The Maintenance Scorecard Introduction
Some people make the future; most wait for
the future to make them.
The Growing Strategic Importance of Maintenance
years of 2003 and 2004 have been watermark years for the importance of physical
asset management. During this period there were numerous events throughout the
world that have highlighted the importance that this activity has at a
corporate level. However four events in particular have had effects that continue
reverberating throughout the world.
The disaster of the
space shuttle Columbia
In August of 2003 New York was struck by a power outage, a failure of physical assets that caused thousands
of people to be stranded and left it without power for over 24 hours. This was followed
shortly after by similar but briefer outages in the United Kingdom and Italy.
Four charges of
manslaughter were dropped in August of 2004. These were placed on people in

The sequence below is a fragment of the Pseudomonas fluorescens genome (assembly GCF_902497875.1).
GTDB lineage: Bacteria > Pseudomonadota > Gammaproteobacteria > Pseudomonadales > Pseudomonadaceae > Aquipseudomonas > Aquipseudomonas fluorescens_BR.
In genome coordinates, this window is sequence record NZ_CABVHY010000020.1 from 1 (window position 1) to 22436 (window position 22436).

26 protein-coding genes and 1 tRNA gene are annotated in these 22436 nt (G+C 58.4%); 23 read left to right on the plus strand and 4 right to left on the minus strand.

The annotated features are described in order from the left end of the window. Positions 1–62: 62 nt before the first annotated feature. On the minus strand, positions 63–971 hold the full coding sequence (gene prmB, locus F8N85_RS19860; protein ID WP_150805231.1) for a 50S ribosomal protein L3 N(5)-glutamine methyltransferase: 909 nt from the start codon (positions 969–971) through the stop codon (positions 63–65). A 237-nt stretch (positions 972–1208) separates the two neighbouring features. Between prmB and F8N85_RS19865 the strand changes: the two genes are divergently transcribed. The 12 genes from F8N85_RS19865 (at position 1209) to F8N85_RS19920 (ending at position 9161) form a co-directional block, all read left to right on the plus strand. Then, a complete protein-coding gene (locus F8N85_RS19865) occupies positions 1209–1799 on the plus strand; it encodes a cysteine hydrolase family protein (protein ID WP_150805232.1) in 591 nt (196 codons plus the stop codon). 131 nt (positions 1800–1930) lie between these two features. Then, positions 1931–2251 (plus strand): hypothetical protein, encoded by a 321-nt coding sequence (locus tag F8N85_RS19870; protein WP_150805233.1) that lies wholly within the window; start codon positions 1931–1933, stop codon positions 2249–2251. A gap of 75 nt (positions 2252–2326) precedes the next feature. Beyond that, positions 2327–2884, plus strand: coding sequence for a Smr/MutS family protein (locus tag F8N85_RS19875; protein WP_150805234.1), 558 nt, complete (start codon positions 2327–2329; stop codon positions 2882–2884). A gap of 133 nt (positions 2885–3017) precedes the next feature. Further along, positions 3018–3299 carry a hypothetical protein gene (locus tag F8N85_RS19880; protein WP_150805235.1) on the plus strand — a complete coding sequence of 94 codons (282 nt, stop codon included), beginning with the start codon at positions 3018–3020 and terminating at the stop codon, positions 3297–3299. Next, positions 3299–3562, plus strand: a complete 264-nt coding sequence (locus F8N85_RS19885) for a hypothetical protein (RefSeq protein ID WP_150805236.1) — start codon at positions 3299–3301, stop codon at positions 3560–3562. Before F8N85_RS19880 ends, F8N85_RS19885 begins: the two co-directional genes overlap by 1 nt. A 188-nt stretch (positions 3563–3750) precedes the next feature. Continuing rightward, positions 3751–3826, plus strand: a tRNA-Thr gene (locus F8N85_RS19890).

charge of maintaining or managing the railways in the United Kingdom in relation to the Hatfield train disaster. They included the ex-CEO of the
company that owned the asset base. This has reinvigorated the debate in that
country regarding “corporate killing.”
legislation in Canada to impose criminal liability on businesses and
individuals in the event of workplace accidents.
reaction to these dramatic events has been the culmination of decades of change
in the area of asset management. Even in the most cavalier of boardrooms, more
attention is being drawn to asset management as an area where corporate risk
exposure can be managed, as well as a source of substantial strategic advantages.
a corporate level risk can mean many things. It may mean reducing the variability
of income, reducing the corporate exposure to legislation or reducing the
likelihood of catastrophic events. From an asset management perspective, risk
tends to reflect concerns about exposure to incidents in the areas of safety or
environmental damage and the potential for punitive measures in legal and